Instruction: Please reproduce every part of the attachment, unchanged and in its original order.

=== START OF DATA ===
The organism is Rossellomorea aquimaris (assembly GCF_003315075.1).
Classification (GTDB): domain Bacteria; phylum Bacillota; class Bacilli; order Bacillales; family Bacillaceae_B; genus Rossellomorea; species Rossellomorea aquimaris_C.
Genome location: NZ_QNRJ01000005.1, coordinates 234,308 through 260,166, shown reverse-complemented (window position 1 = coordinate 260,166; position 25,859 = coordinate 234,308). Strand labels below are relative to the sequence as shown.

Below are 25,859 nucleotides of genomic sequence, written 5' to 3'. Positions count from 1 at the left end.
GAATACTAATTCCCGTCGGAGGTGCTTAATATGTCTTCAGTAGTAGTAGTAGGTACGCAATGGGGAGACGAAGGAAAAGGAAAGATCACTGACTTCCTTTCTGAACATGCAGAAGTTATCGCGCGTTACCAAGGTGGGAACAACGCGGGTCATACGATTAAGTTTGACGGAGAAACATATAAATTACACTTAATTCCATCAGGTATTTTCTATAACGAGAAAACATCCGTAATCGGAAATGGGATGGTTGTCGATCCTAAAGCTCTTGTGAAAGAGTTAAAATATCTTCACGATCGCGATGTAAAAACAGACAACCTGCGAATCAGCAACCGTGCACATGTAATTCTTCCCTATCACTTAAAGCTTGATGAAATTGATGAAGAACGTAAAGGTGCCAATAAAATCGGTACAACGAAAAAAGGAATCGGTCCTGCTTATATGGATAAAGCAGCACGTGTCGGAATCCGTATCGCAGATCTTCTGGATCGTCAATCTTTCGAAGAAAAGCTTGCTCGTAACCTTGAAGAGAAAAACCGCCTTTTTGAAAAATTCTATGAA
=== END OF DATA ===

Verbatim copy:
The organism is Rossellomorea aquimaris (assembly GCF_003315075.1).
Classification (GTDB): domain Bacteria; phylum Bacillota; class Bacilli; order Bacillales; family Bacillaceae_B; genus Rossellomorea; species Rossellomorea aquimaris_C.
Genome location: NZ_QNRJ01000005.1, coordinates 234,308 through 260,166, shown reverse-complemented (window position 1 = coordinate 260,166; position 25,859 = coordinate 234,308). Strand labels below are relative to the sequence as shown.

Below are 25,859 nucleotides of genomic sequence, written 5' to 3'. Positions count from 1 at the left end.
GAATACTAATTCCCGTCGGAGGTGCTTAATATGTCTTCAGTAGTAGTAGTAGGTACGCAATGGGGAGACGAAGGAAAAGGAAAGATCACTGACTTCCTTTCTGAACATGCAGAAGTTATCGCGCGTTACCAAGGTGGGAACAACGCGGGTCATACGATTAAGTTTGACGGAGAAACATATAAATTACACTTAATTCCATCAGGTATTTTCTATAACGAGAAAACATCCGTAATCGGAAATGGGATGGTTGTCGATCCTAAAGCTCTTGTGAAAGAGTTAAAATATCTTCACGATCGCGATGTAAAAACAGACAACCTGCGAATCAGCAACCGTGCACATGTAATTCTTCCCTATCACTTAAAGCTTGATGAAATTGATGAAGAACGTAAAGGTGCCAATAAAATCGGTACAACGAAAAAAGGAATCGGTCCTGCTTATATGGATAAAGCAGCACGTGTCGGAATCCGTATCGCAGATCTTCTGGATCGTCAATCTTTCGAAGAAAAGCTTGCTCGTAACCTTGAAGAGAAAAACCGCCTTTTTGAAAAATTCTATGAA